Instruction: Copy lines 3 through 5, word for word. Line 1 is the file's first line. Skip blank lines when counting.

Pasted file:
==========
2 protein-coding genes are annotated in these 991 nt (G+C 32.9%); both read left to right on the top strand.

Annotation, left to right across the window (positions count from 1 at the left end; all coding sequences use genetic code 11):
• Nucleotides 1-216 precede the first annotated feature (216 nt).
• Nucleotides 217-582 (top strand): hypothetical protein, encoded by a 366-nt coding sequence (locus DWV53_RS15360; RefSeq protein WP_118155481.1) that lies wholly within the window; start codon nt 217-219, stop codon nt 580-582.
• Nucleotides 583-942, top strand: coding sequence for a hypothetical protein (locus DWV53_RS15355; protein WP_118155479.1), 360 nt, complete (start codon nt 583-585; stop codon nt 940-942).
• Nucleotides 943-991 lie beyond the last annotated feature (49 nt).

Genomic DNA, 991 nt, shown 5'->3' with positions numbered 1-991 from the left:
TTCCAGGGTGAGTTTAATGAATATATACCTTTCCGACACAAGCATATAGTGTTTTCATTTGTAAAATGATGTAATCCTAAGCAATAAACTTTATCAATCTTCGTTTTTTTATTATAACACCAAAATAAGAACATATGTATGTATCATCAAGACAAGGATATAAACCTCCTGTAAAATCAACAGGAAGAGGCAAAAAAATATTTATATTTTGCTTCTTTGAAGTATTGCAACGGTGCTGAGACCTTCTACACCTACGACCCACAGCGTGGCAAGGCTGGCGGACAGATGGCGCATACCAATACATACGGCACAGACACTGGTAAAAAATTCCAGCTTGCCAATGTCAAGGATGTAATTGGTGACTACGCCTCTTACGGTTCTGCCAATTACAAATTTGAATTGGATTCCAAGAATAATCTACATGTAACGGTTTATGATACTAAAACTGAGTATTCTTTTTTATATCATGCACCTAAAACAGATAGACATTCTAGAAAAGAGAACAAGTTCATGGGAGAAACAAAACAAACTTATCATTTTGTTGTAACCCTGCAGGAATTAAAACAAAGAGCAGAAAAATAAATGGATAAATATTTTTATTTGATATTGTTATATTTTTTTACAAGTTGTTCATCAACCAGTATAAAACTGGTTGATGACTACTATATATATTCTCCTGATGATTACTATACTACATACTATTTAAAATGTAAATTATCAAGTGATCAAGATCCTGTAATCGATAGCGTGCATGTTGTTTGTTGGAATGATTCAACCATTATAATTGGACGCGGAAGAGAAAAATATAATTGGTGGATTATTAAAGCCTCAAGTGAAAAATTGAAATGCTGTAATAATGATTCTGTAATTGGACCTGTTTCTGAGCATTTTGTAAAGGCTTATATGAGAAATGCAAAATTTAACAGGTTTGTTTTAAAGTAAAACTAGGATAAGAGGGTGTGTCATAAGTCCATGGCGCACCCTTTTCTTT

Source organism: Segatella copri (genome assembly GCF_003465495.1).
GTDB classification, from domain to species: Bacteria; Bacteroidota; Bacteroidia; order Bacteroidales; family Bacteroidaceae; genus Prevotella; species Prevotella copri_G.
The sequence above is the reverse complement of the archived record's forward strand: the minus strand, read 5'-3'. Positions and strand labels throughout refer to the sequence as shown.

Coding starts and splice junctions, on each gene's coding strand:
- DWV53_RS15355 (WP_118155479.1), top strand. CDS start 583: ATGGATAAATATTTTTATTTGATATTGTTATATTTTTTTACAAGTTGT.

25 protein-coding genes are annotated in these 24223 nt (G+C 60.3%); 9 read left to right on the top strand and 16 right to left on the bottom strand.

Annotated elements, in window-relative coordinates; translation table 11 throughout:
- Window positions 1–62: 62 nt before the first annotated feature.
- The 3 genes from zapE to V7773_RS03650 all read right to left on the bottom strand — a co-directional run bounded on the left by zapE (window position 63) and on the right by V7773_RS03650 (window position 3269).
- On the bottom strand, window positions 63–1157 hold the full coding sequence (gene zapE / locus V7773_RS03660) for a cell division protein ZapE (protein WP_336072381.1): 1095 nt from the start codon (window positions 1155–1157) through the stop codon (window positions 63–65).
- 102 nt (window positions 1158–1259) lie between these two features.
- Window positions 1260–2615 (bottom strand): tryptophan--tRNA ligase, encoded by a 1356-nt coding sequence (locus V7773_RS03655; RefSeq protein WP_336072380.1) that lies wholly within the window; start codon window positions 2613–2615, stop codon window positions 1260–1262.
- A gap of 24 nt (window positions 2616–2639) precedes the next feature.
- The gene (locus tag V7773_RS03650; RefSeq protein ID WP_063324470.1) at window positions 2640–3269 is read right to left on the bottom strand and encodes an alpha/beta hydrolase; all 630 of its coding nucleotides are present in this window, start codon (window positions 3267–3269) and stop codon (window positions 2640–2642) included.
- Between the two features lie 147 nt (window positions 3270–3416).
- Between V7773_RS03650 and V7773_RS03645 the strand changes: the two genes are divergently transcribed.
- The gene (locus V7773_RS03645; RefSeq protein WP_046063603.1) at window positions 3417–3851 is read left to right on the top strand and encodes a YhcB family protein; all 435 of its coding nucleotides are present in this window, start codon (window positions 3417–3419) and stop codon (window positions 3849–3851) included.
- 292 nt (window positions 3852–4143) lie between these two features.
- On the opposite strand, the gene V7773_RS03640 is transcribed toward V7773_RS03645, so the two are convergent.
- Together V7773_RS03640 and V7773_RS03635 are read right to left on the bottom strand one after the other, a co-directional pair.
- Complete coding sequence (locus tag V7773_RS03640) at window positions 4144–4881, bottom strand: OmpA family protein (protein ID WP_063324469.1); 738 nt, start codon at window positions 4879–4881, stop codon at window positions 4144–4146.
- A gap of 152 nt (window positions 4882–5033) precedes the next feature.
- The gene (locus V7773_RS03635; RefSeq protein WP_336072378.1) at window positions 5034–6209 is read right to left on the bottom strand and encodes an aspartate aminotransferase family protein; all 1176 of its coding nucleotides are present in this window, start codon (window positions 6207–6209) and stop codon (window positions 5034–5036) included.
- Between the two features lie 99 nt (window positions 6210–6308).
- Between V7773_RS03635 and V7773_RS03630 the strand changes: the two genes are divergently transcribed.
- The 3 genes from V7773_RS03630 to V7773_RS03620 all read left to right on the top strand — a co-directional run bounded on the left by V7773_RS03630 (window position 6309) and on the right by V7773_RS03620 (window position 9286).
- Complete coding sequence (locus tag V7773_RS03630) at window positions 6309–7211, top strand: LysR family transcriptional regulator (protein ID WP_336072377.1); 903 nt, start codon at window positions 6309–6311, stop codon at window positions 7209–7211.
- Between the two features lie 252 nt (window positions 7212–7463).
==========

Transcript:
• Nucleotides 1-216 precede the first annotated feature (216 nt).
• Nucleotides 217-582 (top strand): hypothetical protein, encoded by a 366-nt coding sequence (locus DWV53_RS15360; RefSeq protein WP_118155481.1) that lies wholly within the window; start codon nt 217-219, stop codon nt 580-582.
• Nucleotides 583-942, top strand: coding sequence for a hypothetical protein (locus DWV53_RS15355; protein WP_118155479.1), 360 nt, complete (start codon nt 583-585; stop codon nt 940-942).